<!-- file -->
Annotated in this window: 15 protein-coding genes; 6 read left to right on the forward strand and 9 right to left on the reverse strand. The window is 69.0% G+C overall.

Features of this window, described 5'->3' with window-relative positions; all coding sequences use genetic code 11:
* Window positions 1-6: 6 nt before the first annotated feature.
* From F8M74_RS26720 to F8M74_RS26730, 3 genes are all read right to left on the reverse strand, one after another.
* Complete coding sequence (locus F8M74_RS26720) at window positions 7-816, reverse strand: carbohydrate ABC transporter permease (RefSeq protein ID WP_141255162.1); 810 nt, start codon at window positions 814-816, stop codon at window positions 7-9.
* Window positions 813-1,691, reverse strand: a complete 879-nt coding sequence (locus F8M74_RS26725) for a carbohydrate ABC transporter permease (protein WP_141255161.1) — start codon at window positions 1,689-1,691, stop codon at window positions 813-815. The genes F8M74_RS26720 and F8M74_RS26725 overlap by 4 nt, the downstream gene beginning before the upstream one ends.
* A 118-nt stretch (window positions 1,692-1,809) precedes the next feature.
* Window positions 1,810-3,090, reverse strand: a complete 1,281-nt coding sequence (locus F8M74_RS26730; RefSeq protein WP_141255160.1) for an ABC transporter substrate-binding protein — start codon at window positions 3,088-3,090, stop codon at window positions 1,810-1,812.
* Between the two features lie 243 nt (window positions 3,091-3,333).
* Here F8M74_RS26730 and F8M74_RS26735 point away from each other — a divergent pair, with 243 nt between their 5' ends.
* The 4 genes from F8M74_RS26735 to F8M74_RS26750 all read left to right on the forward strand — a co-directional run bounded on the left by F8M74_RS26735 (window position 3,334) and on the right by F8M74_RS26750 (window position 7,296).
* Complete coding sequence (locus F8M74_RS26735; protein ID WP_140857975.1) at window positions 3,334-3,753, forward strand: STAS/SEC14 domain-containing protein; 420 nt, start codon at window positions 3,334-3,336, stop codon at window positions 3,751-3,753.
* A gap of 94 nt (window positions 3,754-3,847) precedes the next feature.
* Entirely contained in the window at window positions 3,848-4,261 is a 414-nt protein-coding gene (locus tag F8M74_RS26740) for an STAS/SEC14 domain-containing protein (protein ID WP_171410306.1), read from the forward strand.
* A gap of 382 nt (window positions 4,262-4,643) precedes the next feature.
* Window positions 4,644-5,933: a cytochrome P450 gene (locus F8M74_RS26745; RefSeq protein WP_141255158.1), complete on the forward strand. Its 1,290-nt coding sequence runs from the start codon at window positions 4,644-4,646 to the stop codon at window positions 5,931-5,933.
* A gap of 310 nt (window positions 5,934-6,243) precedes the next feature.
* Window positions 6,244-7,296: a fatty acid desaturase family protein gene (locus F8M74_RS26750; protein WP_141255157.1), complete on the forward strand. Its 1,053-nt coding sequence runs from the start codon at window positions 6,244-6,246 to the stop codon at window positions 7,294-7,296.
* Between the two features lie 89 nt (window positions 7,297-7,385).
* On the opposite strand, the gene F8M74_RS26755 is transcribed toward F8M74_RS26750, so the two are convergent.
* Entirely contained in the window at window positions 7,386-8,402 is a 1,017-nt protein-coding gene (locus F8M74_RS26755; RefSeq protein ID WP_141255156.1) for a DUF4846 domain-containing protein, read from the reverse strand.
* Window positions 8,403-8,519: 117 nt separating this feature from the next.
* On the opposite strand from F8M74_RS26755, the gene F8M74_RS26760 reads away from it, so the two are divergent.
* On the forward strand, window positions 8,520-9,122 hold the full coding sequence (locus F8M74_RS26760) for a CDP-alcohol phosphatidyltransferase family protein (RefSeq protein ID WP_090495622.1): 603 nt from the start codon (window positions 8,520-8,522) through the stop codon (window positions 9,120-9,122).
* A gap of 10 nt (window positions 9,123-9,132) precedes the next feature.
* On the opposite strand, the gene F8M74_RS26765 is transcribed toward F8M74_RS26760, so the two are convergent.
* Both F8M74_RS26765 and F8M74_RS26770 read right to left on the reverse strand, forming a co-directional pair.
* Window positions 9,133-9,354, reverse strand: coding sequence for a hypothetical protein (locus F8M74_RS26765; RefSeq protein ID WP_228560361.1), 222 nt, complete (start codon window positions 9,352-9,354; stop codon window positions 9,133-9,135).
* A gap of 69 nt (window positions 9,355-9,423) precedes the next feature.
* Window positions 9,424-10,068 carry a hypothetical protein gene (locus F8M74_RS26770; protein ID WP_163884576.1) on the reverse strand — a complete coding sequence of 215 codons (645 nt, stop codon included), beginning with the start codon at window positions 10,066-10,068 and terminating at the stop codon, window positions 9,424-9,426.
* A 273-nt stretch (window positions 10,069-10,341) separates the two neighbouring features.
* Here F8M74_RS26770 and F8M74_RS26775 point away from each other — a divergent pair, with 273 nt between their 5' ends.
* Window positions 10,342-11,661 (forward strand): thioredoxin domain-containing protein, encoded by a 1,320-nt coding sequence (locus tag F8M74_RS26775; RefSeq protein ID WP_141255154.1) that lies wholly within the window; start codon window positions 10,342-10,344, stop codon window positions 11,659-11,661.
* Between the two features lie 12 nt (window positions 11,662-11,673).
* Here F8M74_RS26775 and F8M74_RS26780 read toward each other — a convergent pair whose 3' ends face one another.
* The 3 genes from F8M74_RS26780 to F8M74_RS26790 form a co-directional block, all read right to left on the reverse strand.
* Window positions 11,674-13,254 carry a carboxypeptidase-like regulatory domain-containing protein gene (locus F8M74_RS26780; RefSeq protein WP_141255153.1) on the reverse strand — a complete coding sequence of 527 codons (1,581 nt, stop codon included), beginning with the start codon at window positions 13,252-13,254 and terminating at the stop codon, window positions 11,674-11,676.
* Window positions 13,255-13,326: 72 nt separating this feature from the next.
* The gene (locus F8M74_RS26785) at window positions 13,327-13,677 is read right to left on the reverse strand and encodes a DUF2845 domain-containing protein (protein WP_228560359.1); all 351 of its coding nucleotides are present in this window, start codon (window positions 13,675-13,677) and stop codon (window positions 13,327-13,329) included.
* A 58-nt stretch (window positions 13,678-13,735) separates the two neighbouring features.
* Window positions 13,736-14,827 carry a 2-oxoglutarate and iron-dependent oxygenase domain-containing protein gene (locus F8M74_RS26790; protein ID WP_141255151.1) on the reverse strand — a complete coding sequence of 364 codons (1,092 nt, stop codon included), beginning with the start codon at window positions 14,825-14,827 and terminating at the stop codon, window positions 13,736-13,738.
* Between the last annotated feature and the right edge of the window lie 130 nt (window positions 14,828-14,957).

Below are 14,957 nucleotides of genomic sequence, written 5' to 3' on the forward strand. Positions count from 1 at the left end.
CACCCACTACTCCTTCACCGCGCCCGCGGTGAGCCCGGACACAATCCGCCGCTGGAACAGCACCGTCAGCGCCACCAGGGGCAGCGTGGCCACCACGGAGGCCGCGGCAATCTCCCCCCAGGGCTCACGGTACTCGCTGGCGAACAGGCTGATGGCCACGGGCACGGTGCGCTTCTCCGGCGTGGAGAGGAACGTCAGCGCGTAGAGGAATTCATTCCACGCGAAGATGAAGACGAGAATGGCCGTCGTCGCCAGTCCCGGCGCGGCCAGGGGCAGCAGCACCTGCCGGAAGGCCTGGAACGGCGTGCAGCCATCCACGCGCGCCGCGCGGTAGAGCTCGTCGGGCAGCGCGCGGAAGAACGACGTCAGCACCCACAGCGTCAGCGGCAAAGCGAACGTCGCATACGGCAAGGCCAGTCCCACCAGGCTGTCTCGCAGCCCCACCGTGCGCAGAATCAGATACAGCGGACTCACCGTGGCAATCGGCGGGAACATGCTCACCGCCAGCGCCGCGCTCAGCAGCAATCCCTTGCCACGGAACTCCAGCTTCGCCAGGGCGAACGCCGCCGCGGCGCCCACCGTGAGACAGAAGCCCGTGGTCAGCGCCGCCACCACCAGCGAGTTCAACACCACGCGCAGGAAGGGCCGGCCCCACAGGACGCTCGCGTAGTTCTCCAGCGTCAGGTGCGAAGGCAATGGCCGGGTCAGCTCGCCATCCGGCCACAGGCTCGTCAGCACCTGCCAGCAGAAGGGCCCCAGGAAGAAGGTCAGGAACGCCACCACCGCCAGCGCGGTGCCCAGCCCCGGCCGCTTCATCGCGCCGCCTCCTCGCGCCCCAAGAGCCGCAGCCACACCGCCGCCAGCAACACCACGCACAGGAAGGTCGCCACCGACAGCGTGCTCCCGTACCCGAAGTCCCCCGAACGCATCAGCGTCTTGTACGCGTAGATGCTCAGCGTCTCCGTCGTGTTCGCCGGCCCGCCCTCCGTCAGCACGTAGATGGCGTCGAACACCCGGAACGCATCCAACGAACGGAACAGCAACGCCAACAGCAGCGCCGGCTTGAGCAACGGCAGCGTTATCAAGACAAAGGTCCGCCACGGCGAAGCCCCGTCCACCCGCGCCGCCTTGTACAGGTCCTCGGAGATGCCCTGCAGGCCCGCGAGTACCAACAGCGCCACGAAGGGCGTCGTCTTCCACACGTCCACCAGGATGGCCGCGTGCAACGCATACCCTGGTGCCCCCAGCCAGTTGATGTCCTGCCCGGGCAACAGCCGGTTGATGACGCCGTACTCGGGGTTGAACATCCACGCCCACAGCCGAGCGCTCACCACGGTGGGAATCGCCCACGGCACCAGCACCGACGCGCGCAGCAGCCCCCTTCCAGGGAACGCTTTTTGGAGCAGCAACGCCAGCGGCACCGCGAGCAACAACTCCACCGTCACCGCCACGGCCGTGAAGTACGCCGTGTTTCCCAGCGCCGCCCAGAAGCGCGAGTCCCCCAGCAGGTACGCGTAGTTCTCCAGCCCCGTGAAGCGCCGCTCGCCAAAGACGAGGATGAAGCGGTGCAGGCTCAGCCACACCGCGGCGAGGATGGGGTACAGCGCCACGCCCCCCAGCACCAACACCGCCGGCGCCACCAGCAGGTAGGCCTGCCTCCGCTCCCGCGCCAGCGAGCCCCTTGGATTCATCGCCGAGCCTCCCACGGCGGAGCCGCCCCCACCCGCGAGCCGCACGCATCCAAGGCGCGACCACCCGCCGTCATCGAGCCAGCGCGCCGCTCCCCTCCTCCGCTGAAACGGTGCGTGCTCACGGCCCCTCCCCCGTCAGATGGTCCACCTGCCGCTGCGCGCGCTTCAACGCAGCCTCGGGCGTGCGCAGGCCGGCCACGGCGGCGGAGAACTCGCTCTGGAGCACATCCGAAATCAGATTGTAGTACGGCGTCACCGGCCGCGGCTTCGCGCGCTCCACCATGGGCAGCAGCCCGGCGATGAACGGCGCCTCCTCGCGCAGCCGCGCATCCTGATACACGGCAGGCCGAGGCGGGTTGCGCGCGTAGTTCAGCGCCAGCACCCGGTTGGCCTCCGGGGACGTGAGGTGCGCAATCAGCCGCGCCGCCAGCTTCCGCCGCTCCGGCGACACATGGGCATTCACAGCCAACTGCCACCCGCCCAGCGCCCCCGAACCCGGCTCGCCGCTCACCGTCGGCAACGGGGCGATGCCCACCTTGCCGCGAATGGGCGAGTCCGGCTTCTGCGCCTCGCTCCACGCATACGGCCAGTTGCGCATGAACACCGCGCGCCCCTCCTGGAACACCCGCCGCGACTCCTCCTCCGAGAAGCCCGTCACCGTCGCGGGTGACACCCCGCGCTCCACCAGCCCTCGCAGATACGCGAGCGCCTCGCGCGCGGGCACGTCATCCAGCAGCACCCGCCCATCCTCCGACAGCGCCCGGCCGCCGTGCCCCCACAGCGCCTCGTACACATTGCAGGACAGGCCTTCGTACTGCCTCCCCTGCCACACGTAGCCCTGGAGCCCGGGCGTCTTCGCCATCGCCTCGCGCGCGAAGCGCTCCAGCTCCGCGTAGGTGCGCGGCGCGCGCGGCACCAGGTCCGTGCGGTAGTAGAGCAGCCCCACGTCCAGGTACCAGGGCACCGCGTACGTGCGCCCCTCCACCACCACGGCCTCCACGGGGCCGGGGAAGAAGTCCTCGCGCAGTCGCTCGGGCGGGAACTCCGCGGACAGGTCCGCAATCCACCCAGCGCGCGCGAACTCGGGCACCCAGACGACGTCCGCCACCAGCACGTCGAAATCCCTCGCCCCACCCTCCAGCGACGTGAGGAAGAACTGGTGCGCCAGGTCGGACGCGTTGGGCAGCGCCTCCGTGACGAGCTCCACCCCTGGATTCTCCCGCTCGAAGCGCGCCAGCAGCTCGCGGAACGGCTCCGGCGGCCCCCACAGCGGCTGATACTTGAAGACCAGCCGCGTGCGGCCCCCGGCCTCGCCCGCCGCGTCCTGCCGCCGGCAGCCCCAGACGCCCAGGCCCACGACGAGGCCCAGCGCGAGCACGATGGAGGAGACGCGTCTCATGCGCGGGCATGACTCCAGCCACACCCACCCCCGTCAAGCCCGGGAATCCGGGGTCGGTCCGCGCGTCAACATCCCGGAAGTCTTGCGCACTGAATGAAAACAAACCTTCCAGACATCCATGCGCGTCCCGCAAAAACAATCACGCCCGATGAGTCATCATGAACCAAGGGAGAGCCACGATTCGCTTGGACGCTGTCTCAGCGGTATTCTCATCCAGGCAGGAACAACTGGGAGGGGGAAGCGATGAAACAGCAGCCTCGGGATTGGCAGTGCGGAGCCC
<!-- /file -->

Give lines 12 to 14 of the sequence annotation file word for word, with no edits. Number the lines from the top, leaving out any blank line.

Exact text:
* Complete coding sequence (locus F8M74_RS26735; protein ID WP_140857975.1) at window positions 3,334-3,753, forward strand: STAS/SEC14 domain-containing protein; 420 nt, start codon at window positions 3,334-3,336, stop codon at window positions 3,751-3,753.
* A gap of 94 nt (window positions 3,754-3,847) precedes the next feature.
* Entirely contained in the window at window positions 3,848-4,261 is a 414-nt protein-coding gene (locus tag F8M74_RS26740) for an STAS/SEC14 domain-containing protein (protein ID WP_171410306.1), read from the forward strand.